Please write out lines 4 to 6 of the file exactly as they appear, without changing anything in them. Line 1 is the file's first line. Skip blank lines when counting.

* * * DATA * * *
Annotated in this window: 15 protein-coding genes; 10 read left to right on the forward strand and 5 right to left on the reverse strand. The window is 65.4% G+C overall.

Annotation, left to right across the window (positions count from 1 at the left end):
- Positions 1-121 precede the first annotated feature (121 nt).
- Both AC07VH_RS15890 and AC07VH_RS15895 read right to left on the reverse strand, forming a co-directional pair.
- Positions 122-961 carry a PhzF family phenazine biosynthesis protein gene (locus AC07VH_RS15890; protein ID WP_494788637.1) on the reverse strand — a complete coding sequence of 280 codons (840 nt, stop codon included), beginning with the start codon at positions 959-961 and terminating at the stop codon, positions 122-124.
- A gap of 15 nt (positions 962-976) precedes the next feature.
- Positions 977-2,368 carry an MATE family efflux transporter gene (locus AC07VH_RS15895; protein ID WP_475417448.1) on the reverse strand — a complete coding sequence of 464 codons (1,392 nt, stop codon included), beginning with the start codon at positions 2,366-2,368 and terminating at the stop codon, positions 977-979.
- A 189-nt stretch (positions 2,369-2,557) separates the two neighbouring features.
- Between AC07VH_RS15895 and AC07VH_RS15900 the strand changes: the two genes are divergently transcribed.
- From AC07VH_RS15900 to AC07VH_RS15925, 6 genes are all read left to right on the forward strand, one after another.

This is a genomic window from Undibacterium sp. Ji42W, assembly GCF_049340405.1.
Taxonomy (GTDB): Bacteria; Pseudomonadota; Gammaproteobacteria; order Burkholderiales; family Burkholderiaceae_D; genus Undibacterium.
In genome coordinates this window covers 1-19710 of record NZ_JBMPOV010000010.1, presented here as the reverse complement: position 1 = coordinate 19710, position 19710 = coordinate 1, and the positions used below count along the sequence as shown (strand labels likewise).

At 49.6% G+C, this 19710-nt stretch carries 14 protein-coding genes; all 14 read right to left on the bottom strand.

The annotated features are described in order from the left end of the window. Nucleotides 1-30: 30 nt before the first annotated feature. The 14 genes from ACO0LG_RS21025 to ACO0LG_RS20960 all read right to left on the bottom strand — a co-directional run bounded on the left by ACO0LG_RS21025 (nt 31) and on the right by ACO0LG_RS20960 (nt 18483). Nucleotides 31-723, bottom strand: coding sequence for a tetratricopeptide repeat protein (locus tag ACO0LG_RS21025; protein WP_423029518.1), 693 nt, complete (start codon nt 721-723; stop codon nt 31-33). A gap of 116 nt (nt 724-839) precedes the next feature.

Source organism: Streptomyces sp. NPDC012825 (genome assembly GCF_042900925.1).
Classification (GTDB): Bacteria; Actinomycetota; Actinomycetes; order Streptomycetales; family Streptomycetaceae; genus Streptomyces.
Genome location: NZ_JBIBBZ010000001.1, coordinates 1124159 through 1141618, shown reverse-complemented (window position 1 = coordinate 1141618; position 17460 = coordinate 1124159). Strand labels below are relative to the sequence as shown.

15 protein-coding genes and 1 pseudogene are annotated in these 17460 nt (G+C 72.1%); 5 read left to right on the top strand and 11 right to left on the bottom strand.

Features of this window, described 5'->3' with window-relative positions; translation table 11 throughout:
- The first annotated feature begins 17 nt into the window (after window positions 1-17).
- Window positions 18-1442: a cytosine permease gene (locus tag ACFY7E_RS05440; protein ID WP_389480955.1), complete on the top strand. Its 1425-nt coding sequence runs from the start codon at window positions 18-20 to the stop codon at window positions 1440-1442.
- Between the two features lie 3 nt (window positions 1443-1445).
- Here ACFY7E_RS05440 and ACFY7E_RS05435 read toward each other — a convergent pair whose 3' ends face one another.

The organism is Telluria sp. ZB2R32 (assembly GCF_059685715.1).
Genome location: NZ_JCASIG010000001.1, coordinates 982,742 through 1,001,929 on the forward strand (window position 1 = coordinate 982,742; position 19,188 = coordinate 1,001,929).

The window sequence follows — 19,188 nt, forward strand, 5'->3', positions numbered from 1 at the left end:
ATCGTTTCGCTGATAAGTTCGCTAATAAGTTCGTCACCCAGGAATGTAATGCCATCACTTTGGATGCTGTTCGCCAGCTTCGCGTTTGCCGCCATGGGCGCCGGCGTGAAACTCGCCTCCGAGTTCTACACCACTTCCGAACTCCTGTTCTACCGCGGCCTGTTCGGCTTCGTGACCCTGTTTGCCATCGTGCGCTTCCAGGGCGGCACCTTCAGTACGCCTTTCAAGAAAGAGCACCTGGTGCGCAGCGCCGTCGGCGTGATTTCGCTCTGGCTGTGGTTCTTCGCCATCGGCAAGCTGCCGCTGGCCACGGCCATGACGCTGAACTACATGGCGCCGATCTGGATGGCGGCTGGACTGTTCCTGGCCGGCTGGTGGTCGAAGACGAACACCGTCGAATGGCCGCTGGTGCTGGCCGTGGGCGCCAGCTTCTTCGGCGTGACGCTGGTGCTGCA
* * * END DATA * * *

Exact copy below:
- Both AC07VH_RS15890 and AC07VH_RS15895 read right to left on the reverse strand, forming a co-directional pair.
- Positions 122-961 carry a PhzF family phenazine biosynthesis protein gene (locus AC07VH_RS15890; protein ID WP_494788637.1) on the reverse strand — a complete coding sequence of 280 codons (840 nt, stop codon included), beginning with the start codon at positions 959-961 and terminating at the stop codon, positions 122-124.
- A gap of 15 nt (positions 962-976) precedes the next feature.